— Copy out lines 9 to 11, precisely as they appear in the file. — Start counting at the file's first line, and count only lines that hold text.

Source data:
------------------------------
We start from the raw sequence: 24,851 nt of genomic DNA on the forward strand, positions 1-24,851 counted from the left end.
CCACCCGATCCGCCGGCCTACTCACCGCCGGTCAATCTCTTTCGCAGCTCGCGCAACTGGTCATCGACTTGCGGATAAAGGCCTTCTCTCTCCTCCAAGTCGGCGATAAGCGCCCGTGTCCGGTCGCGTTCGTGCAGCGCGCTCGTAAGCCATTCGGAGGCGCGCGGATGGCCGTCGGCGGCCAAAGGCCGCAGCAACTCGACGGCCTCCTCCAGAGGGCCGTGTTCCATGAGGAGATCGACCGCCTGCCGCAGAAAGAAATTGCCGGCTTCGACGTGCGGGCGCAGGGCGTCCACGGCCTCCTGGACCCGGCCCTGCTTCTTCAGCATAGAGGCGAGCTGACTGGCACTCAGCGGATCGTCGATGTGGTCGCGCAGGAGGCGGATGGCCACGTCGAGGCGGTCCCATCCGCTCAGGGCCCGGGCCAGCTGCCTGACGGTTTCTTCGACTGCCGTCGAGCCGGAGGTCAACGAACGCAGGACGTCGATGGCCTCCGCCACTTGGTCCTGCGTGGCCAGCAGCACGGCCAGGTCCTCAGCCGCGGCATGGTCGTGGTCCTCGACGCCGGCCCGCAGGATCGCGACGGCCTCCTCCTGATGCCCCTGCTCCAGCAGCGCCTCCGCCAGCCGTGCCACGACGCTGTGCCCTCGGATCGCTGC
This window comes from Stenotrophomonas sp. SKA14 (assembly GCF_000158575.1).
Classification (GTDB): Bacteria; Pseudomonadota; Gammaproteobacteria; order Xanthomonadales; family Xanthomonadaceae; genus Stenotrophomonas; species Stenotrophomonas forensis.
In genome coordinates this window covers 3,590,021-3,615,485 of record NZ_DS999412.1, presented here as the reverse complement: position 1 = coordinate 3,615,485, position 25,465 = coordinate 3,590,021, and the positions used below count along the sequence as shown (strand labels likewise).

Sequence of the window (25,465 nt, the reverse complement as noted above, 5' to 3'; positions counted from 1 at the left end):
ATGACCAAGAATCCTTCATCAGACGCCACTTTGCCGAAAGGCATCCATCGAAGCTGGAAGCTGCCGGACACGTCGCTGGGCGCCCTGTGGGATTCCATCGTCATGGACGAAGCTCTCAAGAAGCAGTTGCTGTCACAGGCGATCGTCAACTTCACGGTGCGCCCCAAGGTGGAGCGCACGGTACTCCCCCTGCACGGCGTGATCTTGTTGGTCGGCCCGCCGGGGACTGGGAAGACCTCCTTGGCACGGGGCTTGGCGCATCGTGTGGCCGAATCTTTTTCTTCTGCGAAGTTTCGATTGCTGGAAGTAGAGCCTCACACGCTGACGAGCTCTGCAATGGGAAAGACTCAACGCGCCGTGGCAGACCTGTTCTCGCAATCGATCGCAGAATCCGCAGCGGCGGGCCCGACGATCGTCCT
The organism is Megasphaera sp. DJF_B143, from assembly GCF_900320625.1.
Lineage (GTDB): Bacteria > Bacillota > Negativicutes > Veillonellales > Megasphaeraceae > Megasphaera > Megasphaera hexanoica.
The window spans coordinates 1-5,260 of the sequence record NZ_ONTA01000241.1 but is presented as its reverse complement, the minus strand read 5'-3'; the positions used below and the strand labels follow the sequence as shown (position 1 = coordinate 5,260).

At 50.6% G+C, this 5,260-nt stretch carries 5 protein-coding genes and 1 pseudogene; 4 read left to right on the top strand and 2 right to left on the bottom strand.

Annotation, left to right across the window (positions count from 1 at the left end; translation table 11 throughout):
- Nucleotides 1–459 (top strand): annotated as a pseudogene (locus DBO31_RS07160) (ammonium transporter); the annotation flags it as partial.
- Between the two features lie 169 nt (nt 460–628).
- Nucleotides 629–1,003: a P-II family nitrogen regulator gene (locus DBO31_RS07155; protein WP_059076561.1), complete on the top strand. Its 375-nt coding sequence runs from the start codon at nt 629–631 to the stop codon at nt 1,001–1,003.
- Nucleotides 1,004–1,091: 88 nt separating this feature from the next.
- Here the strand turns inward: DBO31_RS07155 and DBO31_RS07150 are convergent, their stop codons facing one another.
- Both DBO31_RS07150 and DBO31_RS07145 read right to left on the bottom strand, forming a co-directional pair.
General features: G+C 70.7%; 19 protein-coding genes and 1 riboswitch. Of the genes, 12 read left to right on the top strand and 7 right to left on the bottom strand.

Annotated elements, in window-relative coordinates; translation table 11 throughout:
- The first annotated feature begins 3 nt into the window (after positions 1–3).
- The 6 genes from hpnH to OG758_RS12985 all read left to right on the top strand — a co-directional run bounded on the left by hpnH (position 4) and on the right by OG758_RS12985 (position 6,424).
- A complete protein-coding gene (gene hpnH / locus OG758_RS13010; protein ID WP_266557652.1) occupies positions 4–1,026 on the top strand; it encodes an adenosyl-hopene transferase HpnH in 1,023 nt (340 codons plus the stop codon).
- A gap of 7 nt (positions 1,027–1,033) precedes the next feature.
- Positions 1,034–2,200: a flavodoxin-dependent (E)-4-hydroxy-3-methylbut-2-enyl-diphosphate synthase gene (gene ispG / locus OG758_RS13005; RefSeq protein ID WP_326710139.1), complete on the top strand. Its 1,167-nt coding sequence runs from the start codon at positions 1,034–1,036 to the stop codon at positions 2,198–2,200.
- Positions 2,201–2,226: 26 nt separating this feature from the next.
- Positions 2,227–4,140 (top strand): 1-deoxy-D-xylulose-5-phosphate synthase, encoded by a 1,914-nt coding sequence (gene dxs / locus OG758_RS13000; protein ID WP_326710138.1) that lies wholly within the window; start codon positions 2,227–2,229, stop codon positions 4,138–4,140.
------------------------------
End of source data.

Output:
Lineage (GTDB): Bacteria > Bacillota > Negativicutes > Veillonellales > Megasphaeraceae > Megasphaera > Megasphaera hexanoica.
The window spans coordinates 1-5,260 of the sequence record NZ_ONTA01000241.1 but is presented as its reverse complement, the minus strand read 5'-3'; the positions used below and the strand labels follow the sequence as shown (position 1 = coordinate 5,260).

At 50.6% G+C, this 5,260-nt stretch carries 5 protein-coding genes and 1 pseudogene; 4 read left to right on the top strand and 2 right to left on the bottom strand.